(The Hill) — Former President Donald Trump came in contact with over 500 people between the day he initially tested positive for COVID-19 and his eventual hospitalization, according to a report by The Washington Post.
He came in contact with people either in close proximity to him or at events, according to the report. The number, however, doesn’t include people present at his rallies.
In the time following the initial test, Trump did not take extra precautions such as mask-wearing or social distancing as preventative measures for those he came in contact with after the positive test on Sept. 26, 2020, The Post said.
The newspaper reviewed Trump’s scheduled events in the week after he tested positive to attempt to account for the number of people he may have came in contact with.
Among the events Trump attended after his initial COVID-19 positive test was a Rose Garden ceremony, packed with people, to announce his nomination of Amy Coney Barrett to the Supreme Court and an event in the East Wing for Gold Star families who have lost loved ones to military combat.
The Post noted that many people who came in contact with Trump, including members of his staff and the press, would later test positive for the virus. Those included New Jersey Gov. Chris Christie and counselor to the president Kellyanne Conway.
Three days after a debate with then-presidential contender Joe Biden, Trump announced that he had tested positive for the virus. He received treatment at Walter Reed National Military Medical Center later that day.
However, Trump never revealed his initial positive test and subsequent negative test to the public. Meadows revealed that “we were hoping the first test was a false positive.” However, he added that the second negative test, via a rapid antigen test, allowed Trump to “press on as if nothing had happened.”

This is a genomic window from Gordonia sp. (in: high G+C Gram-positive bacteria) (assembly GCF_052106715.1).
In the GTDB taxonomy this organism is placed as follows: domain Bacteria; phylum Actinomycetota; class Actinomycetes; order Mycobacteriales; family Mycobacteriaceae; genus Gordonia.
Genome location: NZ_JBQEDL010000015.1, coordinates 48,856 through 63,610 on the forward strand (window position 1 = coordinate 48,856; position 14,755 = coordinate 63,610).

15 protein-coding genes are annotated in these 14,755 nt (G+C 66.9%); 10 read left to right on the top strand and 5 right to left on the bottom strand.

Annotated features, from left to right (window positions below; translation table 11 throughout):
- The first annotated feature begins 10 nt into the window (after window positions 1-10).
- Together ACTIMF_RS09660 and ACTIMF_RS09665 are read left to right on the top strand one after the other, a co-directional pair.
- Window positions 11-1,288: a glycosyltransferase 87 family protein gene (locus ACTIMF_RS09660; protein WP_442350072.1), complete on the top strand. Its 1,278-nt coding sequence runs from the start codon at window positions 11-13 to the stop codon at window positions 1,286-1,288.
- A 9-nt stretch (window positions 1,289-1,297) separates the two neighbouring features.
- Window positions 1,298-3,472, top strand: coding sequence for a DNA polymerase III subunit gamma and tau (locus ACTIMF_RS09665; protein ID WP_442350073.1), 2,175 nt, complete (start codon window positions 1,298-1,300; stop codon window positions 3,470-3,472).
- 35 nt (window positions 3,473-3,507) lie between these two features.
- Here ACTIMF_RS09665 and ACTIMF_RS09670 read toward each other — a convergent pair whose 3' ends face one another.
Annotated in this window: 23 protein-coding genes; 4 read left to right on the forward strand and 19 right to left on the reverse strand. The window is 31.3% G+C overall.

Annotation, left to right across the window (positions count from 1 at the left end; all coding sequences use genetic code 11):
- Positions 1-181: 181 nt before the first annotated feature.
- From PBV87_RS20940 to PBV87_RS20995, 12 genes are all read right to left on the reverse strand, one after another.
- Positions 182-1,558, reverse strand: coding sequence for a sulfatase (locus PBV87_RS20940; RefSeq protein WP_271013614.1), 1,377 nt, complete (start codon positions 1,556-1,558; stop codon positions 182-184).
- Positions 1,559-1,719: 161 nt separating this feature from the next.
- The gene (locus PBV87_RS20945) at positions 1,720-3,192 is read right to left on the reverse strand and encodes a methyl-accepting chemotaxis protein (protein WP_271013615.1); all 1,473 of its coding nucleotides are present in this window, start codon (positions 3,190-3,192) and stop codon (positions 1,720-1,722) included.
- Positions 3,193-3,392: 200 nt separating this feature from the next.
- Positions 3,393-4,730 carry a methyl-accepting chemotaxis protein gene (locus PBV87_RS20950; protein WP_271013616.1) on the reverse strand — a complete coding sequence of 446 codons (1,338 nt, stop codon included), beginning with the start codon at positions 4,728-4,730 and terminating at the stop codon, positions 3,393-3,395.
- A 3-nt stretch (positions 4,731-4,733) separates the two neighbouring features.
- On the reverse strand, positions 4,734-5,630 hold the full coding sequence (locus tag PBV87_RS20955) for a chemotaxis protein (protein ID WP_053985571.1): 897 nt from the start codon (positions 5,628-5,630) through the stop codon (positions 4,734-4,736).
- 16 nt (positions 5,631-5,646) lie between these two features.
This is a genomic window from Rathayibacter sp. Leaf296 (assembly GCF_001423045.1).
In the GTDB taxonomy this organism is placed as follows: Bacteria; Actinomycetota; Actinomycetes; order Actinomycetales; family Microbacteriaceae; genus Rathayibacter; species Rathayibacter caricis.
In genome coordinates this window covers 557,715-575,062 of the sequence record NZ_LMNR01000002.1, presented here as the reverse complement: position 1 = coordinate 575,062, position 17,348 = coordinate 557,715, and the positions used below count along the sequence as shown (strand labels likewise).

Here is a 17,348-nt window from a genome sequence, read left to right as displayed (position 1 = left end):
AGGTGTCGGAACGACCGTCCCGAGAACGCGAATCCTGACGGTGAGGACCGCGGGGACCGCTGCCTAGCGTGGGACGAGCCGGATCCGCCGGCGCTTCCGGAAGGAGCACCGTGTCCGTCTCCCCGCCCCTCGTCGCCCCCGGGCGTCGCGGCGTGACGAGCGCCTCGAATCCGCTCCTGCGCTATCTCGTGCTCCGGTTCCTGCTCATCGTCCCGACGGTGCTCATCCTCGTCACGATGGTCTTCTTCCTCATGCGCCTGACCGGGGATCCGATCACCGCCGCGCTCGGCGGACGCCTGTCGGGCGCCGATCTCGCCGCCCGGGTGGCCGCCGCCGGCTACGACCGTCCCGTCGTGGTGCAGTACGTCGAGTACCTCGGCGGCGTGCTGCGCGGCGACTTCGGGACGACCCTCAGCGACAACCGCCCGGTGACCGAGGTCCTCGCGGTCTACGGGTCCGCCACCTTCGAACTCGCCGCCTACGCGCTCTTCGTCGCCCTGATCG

Medical experts have disputed the official White House narrative that Trump tested positive for COVID-19 24 hours before he was admitted to Walter Reed hospital, The Post said.
“It would make more sense that you would test positive and then a lot of patients we see hospitalized end up hospitalized on Day 10 or that second week, when the inflammatory response of the immune system is taking over,” Abraar Khan an infectious-disease doctor and global health researcher at Stanford University told The Post.
In a short statement on Wednesday, Trump called the allegations “fake news.”
“In fact, a test revealed that I did not have COVID prior to the debate,” Trump said.
Trump did not immediately respond to The Hill’s request for comment. Meadows declined to comment further through a spokesman to The Washington Post.
After Trump denounced his initial positive test as “fake news,” Meadows also tried to backpedal his comments on the issue.
“[He] literally had a test, had two other tests after that that showed that he didn’t have COVID during the debate, and yet the way that the media wants to spin it is certainly to be as negative about Donald Trump as they possibly can while giving Joe Biden a pass,” Meadows added.